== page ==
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<![CDATA[Diagnostic comparison between FECPAKG2 and the Kato-Katz method for analyzing soil-transmitted helminth eggs in stool]]> https://www.researchpad.co/article/5b28b5dc463d7e1340e24746

Background

Over one billion people are infected with soil-transmitted helminths (STH), i.e. Ascaris lumbricoides, hookworm and Trichuris trichiura. For estimating drug efficacy and monitoring anthelminthic drug resistance, accurate diagnostic methods are critical. FECPAKG2 is a new remote-diagnostic tool used in veterinary medicine, which produces an image of the stool sample that can be stored on an internet cloud. We compared for the first time FECPAKG2 with the recommended Kato-Katz method.

Methodology/Principal findings

Two stool samples were collected from adolescent participants (age 15–18 years) at baseline and 14 to 21 days after treatment in the framework of a randomized clinical trial on Pemba Island, Tanzania. Stool samples were analyzed with different diagnostic efforts: i) one or ii) two Kato-Katz thick smears from the first sample, iii) two Kato-Katz thick smears from two samples and iv) FECPAKG2 from the first sample. Parameters were calculated based on a hierarchical Bayesian egg count model.

Complete data for all diagnostic efforts were available from 615 participants at baseline and 231 hookworm-positive participants at follow-up. At baseline FECPAKG2 revealed a sensitivity of 75.6% (72.0–77.7) for detecting A. lumbricoides, 71.5% (67.4–95.3) for hookworm and 65.8% (64.9–66.2) for T. trichiura, which was significantly lower (all p<0.05) than any of the Kato-Katz methods and highly dependent on infection intensity. Despite that the egg counts based on FECPAKG2 were relatively lower compared to Kato-Katz by a ratio of 0.38 (0.32–0.43) for A. lumbricoides, 0.36 (0.33–0.40) for hookworm and 0.08 (0.07–0.09) for T. trichiura, the egg reduction rates (ERR) were correctly estimated with FECPAKG2.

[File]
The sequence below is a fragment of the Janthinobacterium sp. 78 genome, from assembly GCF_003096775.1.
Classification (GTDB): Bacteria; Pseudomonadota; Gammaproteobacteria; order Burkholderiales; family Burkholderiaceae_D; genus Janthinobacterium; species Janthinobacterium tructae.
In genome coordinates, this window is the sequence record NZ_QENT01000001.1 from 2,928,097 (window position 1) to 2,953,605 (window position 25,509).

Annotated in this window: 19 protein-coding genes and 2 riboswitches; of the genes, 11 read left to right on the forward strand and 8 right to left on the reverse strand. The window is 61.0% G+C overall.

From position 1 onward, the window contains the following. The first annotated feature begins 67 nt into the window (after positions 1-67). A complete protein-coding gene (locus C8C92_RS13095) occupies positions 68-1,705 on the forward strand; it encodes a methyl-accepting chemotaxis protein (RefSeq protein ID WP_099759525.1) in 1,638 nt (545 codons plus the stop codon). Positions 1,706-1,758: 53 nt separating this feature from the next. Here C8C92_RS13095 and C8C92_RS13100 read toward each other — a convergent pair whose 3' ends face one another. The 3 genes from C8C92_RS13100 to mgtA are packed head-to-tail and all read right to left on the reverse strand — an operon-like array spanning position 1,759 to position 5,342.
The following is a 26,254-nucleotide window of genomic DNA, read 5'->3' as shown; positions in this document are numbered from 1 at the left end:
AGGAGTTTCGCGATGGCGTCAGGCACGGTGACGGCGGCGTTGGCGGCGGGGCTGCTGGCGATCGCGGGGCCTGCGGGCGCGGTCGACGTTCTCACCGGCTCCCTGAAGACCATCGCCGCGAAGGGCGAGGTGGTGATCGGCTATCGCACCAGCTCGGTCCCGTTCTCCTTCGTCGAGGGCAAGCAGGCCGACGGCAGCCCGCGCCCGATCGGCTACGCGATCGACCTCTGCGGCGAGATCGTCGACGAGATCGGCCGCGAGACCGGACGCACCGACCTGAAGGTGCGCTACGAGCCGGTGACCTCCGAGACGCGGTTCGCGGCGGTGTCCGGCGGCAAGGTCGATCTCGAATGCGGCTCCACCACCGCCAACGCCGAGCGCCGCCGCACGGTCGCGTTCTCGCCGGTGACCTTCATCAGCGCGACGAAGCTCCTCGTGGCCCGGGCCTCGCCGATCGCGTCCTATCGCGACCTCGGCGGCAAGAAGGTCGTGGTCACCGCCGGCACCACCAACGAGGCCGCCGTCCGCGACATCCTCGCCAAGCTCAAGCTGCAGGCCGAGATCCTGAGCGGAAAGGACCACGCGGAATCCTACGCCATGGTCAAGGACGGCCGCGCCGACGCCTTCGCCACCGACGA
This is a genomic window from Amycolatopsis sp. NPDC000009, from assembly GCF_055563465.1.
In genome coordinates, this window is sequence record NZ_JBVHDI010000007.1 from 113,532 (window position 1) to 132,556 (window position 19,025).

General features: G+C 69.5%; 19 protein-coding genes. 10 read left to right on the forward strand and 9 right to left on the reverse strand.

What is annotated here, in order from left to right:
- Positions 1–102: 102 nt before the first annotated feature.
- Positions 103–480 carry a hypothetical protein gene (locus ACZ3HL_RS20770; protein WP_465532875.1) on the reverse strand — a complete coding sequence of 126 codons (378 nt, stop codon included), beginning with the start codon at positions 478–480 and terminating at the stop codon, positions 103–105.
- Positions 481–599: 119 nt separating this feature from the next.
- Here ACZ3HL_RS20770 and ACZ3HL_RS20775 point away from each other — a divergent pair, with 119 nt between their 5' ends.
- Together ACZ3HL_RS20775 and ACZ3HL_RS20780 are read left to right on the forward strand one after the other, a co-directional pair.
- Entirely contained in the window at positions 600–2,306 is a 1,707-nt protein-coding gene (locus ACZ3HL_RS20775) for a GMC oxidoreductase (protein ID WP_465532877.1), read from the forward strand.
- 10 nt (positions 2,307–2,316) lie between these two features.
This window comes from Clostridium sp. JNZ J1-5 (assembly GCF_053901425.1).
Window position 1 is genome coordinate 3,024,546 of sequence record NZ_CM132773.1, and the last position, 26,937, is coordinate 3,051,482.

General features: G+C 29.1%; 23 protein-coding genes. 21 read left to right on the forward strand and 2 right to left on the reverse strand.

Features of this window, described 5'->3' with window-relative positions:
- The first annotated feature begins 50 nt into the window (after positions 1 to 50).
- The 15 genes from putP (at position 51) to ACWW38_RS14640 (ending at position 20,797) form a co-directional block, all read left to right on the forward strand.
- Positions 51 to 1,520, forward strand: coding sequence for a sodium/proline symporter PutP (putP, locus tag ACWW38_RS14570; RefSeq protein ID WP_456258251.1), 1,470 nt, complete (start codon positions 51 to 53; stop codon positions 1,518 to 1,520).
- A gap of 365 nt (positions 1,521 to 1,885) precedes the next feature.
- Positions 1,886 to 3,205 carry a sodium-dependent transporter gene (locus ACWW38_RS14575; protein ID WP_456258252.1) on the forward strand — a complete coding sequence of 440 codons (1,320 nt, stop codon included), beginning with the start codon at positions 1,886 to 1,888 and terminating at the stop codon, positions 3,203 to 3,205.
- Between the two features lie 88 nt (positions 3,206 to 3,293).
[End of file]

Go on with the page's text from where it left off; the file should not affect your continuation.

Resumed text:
Conclusions/Significance

The sensitivity to identify any STH infection was considerably lower for FECPAKG2 compared to Kato-Katz. Following rigorous development, FECPAKG2 might be an interesting tool with unique features for epidemiological and clinical studies.

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<![CDATA[Helminth Infections, Type-2 Immune Response, and Metabolic Syndrome]]> https://www.researchpad.co/article/5989da83ab0ee8fa60b9b441 ]]> <![CDATA[The Global Burden of Disease Study 2010: Interpretation and Implications for the Neglected Tropical Diseases]]> https://www.researchpad.co/article/5989da7eab0ee8fa60b999d9 ]]> <![CDATA[Effect of Deworming on Physical Fitness of School-Aged Children in Yunnan, China: A Double-Blind, Randomized, Placebo-Controlled Trial]]> https://www.researchpad.co/article/5989d9fdab0ee8fa60b72c0e

Background

There is considerable debate on the health impacts of soil-transmitted helminth infections. We assessed effects of deworming on physical fitness and strength of children in an area in Yunnan, People's Republic of China, where soil-transmitted helminthiasis is highly endemic.

Methodology

The double-blind, randomized, placebo-controlled trial was conducted between October 2011 and May 2012. Children, aged 9–12 years, were treated with either triple-dose albendazole or placebo, and monitored for 6 months post-treatment. The Kato-Katz and Baermann techniques were used for the diagnosis of soil-transmitted helminth infections. Physical fitness was assessed with a 20-m shuttle run test, where the maximum aerobic capacity within 1 min of exhaustive exercise (VO2 max estimate) and the number of 20-m laps completed were recorded. Physical strength was determined with grip strength and standing broad jump tests. Body height and weight, the sum of skinfolds, and hemoglobin levels were recorded as secondary outcomes.

Principal Findings